Toronto
3 min

Rusty Ryan

Dec 28, 1947 - Jul 28, 2003

ON THE ROAD AGAIN. Drag legend Rusty Ryan was founder of The Great Imposters, Canada's infamous drag troupe. Credit: Jan Becker

Rusty Ryan died last month of a massive coronary; he had just finished performing at Blowing Centre, Liverpool, Nova Scotia.



Born Robert Timbrell in Kingston, Ontario, Rusty Ryan was a trailblazer. He acquired his drag name 31 years ago when the legendary Craig Russell threw Timbrell in a dress and helped him with his make-up.



In 1972 Ryan formed The Great Impostors, a travelling show featuring a cast of famous “female stars” that toured from sea to sea for more than three decades. The Great Impostors was Canada’s foremost drag troupe. The original members were Ryan, Tammy Autumn and Michelle DuBarry. Danny Love and Jackie Loren were early Imposters, too. The troupe’s membership changed frequently over the years; the last Toronto appearance saw Ryan performing with DuBarry, Christian Jefferies and Dale Barnett at the Pilot Tavern for Pride 2002.



Right from the start, The Great Imposters struck out for backwoods Canada. Taking a drag queen review into northern Ontario in the 1970s was both brave and a little crazy. It must have helped break down some of the barriers.



“The road was a whole book if written about,” remembers DuBarry, “the endless miles of travel to get to the next gig, the packing, the unpacking, all the little ordinary bar hotels in the small towns. That was in the days, when we came into town, it was a big event and the people treated us like stars. We shopped in the daytime and heard the townspeople talk about those entertainers in town that dressed like woman in their show! Gasp!



“When they’d ask: ‘Where are the girls?’ Rusty would say, ‘They’re on their way.’



“We never had any trouble with our audiences, they loved us – especially Rusty who kept them in stitches.”



In addition to his stage acts, Ryan had some pretty good credits under his belt. Cast as a male or a female in commercials and movies, his appearances included wearing a skimpy outfit for a Special K ad, Jimmy the bartender in the Craig Russell films Outrageous and Too Outrageous and “dirty old man” in an episode of Queer As Folk. He toured with Frankie Goes To Hollywood and performed in a Platinum Blonde video. On the set of the TV movie Flowers For Algernon, Matthew Modine once said to Rusty, “You look like trouble.”



Rusty had a quick wit and a skewed take on things. I remember when a friend, Nicky Ray Finamore, decided to spring for a trip to Niagara for a group of us. He complained later that he didn’t get to do any of the things he wanted. “But we let you pay, dear,” Rusty responded, not missing a beat.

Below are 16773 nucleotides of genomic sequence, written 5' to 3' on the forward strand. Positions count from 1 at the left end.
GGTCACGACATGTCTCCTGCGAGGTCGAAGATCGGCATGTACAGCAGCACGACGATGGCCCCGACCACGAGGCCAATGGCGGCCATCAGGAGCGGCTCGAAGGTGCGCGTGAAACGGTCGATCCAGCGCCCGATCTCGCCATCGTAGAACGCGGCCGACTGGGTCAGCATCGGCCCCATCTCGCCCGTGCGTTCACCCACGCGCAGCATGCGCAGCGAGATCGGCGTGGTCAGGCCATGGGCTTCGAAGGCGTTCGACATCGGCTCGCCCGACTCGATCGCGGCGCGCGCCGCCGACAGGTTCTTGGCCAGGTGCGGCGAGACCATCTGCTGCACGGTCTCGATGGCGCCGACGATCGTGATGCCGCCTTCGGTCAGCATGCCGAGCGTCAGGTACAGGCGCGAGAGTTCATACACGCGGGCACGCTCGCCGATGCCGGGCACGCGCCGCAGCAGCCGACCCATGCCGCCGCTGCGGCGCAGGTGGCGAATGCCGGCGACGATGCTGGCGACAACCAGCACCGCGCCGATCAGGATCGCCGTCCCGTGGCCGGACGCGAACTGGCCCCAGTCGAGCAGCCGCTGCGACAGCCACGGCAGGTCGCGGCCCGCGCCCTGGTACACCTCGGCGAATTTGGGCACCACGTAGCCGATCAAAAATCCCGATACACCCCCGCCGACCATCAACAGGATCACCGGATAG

If anyone dared to leave their cellphone on during one of Ryan’s performances, and if they got a call, the unsuspecting caller would be treated to some very explicit sex talk.



Rusty was pretty casual about all his accomplishments. The only time he registered enthusiasm was when audiences showed their love. And they did: It could have been a bar, Legion Hall or a big banquet facility, the enthusiasm was the same.



Not that there weren’t some difficult times, like pinch-hit jobs being a courier or delivering flowers. In every case he forged friendships and gave unsolicited advice on how to run the business. Though a generous friend, harmony is not a word synonymous with some of the jobs Ryan did with other drag artists.



In 1999, Ryan hooked up with Vancouver agent Wayne Monson and things started to cook again. Since 2000 Ryan and his current Great Imposters show played 382 stages across Canada. Including DQ 2003, Rusty had performed in most of the DQs, the drag fundraisers for Casey House, and numerous other charity events, including Fashion Cares.



The final gig in Nova Scotia was part of Ryan’s first tour performing comedy out of drag.



Rusty wore his gayness proudly. He said he would never have wanted to be born any other way. He didn’t like women much, save for his sisters and me.



How to close without clichés?



Your folks acknowledged your work in your “formal” send off. I know you would have bitched about the way they put you in face. At least, your handsome nephew was handing out your “What The Fuck Are You Looking At?” buttons.



Of course you will be missed. By family and friends. By your latest stage partner Sunny Knight. By Sybil, your cat. And also by the people who work in your favourite diner. By the woman you met only once who remembers you, not as a performer but as, “a big man in a dress. Very funny. Very light on his feet.”



Rusty Ryan lived life on his own terms: his ground-breaking drag, his unparalleled sense of humour, the constant travelling and performing, ignoring advice on healthy eating. He died on the road; he was so happy to be on tour again. It was an early end to his stay, but he had fun while he was here.